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Race, weed and tax evasion topics at Wednesday Metro Council meeting

7 months 2 weeks 5 days ago March 09, 2016 Mar 9, 2016 Wednesday, March 09 2016 March 09, 2016 12:01 PM in News
Source: WBRZ

BATON ROUGE - In what is a relatively short agenda for Wednesday's Metro Council meeting, city leaders started discussing some potentially controversial topics.

One item to be discussed is a report from various Baton Rouge government offices about the possibility of providing financial incentives to lure a hospital to North Baton Rouge. City leaders are trying to create a special economic opportunity zone for the area and want a hospital. The proposed North Baton Rouge Economic Opportunity Zone could offer loan guarantees, grants, tax credits and rebates, fee waivers and/or transfers of surplus property to a hospital.  Leaders received a report on the proposal. 

North Baton Rouge lost the state-run Earl K. Long Hospital when the state dismantled its charity hospital. Also, Baton Rouge General closed the emergency room located in the nearby community of Mid City. Medical needs for the mostly African American community of North Baton Rouge has become a racial argument. Most recently, racial tensions were tight at a council meeting where city leaders discussed plans to develop a medical corridor along Perkins Road near Bluebonnet - an affluent, white area of the parish.

"We need health care in North Baton Rouge, and we can accept nothing less," Alfreda Tillman Bester of the NAACP said then.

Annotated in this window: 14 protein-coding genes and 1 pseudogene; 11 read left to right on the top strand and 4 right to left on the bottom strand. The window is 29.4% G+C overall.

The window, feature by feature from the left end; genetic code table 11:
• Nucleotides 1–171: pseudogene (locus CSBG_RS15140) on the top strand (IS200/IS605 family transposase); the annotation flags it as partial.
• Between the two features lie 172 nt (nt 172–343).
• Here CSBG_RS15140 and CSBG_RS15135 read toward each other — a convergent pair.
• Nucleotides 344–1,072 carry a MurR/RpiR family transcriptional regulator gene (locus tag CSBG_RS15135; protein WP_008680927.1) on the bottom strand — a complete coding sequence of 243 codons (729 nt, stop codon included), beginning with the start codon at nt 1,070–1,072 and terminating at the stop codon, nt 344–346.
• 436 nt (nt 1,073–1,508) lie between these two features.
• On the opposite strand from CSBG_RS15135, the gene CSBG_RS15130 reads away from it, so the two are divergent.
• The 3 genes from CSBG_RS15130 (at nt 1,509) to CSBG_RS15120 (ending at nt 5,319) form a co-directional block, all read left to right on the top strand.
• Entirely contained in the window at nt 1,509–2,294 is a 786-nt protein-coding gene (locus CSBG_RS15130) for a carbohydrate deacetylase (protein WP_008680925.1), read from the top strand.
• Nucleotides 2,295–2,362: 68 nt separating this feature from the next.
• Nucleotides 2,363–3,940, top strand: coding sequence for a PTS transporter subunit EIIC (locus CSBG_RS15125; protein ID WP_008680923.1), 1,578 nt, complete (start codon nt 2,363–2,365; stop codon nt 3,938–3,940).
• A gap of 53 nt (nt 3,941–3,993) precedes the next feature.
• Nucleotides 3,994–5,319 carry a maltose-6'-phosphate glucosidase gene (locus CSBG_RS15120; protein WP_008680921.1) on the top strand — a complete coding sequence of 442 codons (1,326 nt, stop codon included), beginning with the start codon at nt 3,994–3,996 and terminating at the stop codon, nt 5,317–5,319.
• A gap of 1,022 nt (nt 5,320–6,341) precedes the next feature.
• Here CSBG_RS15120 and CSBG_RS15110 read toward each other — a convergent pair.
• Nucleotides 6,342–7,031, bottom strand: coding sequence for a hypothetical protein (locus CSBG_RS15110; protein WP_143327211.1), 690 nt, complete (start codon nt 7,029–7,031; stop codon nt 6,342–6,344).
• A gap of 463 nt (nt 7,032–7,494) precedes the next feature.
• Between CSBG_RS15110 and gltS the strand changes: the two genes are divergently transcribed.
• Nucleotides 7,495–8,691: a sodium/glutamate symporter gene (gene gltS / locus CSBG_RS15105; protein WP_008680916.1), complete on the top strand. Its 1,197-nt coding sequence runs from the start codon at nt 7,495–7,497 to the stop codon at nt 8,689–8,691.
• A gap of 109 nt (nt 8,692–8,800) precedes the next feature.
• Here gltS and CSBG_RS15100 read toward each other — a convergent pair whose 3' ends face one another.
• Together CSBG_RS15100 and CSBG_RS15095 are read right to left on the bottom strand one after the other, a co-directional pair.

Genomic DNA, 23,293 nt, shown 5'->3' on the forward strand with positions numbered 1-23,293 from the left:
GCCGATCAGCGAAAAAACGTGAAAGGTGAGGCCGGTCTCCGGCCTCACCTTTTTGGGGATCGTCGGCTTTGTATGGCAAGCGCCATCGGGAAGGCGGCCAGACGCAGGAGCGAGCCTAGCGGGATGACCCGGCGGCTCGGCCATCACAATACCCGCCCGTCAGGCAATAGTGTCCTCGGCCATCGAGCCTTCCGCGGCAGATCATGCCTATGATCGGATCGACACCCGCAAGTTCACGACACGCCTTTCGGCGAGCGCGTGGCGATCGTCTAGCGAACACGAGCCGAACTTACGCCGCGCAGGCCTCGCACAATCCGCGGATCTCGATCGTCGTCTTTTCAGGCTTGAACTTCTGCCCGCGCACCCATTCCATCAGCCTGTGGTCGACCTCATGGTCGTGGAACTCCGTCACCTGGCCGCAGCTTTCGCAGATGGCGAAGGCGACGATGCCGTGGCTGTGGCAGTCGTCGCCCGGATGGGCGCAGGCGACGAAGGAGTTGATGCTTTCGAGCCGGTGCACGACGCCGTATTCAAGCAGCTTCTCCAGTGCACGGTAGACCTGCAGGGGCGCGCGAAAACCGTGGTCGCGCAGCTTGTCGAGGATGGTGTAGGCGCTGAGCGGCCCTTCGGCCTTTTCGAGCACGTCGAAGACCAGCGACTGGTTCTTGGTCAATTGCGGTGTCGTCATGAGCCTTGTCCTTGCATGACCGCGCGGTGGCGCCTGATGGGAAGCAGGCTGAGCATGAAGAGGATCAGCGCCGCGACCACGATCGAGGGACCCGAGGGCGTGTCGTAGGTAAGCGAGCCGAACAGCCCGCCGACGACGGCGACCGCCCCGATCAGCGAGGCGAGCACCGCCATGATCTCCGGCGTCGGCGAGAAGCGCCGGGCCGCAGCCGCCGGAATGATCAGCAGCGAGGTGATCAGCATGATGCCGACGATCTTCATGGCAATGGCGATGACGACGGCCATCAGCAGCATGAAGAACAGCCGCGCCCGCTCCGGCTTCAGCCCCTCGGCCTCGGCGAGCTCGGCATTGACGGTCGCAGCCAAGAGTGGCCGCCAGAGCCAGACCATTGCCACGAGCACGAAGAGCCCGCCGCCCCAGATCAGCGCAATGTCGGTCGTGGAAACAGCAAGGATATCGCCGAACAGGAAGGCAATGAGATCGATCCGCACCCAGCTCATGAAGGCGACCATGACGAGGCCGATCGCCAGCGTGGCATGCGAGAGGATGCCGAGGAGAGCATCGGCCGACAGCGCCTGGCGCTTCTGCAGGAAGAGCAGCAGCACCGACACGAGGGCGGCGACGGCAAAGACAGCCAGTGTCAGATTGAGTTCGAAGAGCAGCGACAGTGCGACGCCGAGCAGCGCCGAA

Councilwoman Chauna Banks hosted a town hall meeting a day after the meeting to talk about improving the economic well-being of north Baton Rouge.

Councilman John Delgado is sponsored the measure at Wednesday's meeting. Delgado is a candidate for the upcoming city-parish mayor's race.

Also Wednesday, the council began discussions about going after fraudulent homestead exemptions and the recovering unpaid taxes along with amending the penalties for first conviction of marijuana, tetrahydrocannabinol, or chemical derivatives, as well as synthetic cannibanoids.  The city prosecutor's office, which is handling the drug request, said the change in the city code makes it consistent with the state statue.  Both items were introductions and will be discussed and voted on later.


Follow the publisher of this post on Twitter: @treyschmaltz

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